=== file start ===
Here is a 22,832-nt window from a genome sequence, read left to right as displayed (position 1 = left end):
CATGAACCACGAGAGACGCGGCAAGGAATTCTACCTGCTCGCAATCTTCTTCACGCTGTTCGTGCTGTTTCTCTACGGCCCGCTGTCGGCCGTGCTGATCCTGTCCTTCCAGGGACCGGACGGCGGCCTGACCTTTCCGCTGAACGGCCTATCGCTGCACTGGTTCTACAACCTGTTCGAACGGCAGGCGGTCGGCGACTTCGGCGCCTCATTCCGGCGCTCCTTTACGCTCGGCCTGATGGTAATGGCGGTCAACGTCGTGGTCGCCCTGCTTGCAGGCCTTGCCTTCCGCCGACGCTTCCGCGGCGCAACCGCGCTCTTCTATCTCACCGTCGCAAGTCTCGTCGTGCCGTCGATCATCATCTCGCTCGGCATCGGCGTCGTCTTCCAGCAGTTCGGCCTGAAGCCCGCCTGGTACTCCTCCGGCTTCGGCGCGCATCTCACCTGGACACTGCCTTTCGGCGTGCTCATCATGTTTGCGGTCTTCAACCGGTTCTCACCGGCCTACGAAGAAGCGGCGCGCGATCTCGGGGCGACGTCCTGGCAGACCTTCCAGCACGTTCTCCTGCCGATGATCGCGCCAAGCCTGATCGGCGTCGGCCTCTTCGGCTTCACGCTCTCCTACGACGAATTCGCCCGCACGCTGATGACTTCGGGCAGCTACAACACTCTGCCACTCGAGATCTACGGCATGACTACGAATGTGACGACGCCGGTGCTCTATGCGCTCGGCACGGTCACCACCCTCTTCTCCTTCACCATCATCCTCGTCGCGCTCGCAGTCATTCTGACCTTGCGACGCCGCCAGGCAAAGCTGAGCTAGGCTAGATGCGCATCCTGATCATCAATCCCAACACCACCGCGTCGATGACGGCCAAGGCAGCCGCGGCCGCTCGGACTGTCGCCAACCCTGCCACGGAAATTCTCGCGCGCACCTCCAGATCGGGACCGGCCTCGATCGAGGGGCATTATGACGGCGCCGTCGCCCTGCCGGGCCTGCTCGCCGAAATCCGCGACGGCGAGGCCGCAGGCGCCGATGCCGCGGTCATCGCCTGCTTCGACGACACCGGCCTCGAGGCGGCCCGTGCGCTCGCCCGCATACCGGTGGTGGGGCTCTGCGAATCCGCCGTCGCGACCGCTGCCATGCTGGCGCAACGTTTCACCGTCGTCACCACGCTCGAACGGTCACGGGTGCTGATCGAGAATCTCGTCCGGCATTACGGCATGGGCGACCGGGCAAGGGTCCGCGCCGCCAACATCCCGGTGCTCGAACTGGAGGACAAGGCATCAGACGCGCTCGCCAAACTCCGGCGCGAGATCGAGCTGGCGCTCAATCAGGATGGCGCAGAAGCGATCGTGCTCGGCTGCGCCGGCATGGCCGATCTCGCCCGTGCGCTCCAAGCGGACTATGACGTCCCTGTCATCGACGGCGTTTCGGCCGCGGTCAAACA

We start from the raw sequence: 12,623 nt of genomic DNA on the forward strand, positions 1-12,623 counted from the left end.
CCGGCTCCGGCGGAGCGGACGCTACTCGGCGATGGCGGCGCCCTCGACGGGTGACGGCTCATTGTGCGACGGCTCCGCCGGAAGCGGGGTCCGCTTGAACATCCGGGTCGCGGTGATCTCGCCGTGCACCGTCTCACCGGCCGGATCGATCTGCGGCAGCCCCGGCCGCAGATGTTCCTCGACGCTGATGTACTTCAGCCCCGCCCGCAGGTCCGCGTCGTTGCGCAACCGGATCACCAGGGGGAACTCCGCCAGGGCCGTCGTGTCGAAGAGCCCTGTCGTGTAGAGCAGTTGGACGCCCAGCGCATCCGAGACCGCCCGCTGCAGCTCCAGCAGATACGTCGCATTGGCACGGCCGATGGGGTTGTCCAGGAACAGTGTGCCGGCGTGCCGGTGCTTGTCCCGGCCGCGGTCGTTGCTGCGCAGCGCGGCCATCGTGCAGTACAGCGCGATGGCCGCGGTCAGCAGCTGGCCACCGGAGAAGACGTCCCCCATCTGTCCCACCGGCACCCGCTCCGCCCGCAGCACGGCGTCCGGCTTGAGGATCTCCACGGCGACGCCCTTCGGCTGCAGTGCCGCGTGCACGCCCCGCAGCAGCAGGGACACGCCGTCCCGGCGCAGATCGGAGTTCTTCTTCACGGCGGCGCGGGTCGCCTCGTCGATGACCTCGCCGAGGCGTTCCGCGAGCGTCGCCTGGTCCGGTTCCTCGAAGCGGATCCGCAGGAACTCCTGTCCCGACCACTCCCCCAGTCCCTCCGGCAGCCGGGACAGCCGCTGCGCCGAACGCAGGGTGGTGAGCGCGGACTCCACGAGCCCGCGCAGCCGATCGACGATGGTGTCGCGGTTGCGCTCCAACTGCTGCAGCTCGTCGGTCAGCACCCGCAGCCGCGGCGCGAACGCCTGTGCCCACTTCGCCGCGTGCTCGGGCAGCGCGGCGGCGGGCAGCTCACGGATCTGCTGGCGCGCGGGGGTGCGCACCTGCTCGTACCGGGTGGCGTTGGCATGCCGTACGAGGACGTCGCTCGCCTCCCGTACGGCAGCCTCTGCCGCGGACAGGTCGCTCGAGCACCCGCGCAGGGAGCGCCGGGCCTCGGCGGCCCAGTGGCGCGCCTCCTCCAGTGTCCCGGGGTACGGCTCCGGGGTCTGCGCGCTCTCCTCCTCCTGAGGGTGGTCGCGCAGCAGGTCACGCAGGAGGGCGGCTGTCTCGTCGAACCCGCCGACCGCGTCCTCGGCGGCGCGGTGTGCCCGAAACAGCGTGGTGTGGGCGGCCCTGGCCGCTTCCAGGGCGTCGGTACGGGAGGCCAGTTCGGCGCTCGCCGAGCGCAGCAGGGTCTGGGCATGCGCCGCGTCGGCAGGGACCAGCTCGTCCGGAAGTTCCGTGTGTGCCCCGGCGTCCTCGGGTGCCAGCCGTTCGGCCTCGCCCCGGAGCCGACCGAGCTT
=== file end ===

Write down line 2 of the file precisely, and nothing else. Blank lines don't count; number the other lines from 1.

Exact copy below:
CATGAACCACGAGAGACGCGGCAAGGAATTCTACCTGCTCGCAATCTTCTTCACGCTGTTCGTGCTGTTTCTCTACGGCCCGCTGTCGGCCGTGCTGATCCTGTCCTTCCAGGGACCGGACGGCGGCCTGACCTTTCCGCTGAACGGCCTATCGCTGCACTGGTTCTACAACCTGTTCGAACGGCAGGCGGTCGGCGACTTCGGCGCCTCATTCCGGCGCTCCTTTACGCTCGGCCTGATGGTAATGGCGGTCAACGTCGTGGTCGCCCTGCTTGCAGGCCTTGCCTTCCGCCGACGCTTCCGCGGCGCAACCGCGCTCTTCTATCTCACCGTCGCAAGTCTCGTCGTGCCGTCGATCATCATCTCGCTCGGCATCGGCGTCGTCTTCCAGCAGTTCGGCCTGAAGCCCGCCTGGTACTCCTCCGGCTTCGGCGCGCATCTCACCTGGACACTGCCTTTCGGCGTGCTCATCATGTTTGCGGTCTTCAACCGGTTCTCACCGGCCTACGAAGAAGCGGCGCGCGATCTCGGGGCGACGTCCTGGCAGACCTTCCAGCACGTTCTCCTGCCGATGATCGCGCCAAGCCTGATCGGCGTCGGCCTCTTCGGCTTCACGCTCTCCTACGACGAATTCGCCCGCACGCTGATGACTTCGGGCAGCTACAACACTCTGCCACTCGAGATCTACGGCATGACTACGAATGTGACGACGCCGGTGCTCTATGCGCTCGGCACGGTCACCACCCTCTTCTCCTTCACCATCATCCTCGTCGCGCTCGCAGTCATTCTGACCTTGCGACGCCGCCAGGCAAAGCTGAGCTAGGCTAGATGCGCATCCTGATCATCAATCCCAACACCACCGCGTCGATGACGGCCAAGGCAGCCGCGGCCGCTCGGACTGTCGCCAACCCTGCCACGGAAATTCTCGCGCGCACCTCCAGATCGGGACCGGCCTCGATCGAGGGGCATTATGACGGCGCCGTCGCCCTGCCGGGCCTGCTCGCCGAAATCCGCGACGGCGAGGCCGCAGGCGCCGATGCCGCGGTCATCGCCTGCTTCGACGACACCGGCCTCGAGGCGGCCCGTGCGCTCGCCCGCATACCGGTGGTGGGGCTCTGCGAATCCGCCGTCGCGACCGCTGCCATGCTGGCGCAACGTTTCACCGTCGTCACCACGCTCGAACGGTCACGGGTGCTGATCGAGAATCTCGTCCGGCATTACGGCATGGGCGACCGGGCAAGGGTCCGCGCCGCCAACATCCCGGTGCTCGAACTGGAGGACAAGGCATCAGACGCGCTCGCCAAACTCCGGCGCGAGATCGAGCTGGCGCTCAATCAGGATGGCGCAGAAGCGATCGTGCTCGGCTGCGCCGGCATGGCCGATCTCGCCCGTGCGCTCCAAGCGGACTATGACGTCCCTGTCATCGACGGCGTTTCGGCCGCGGTCAAACA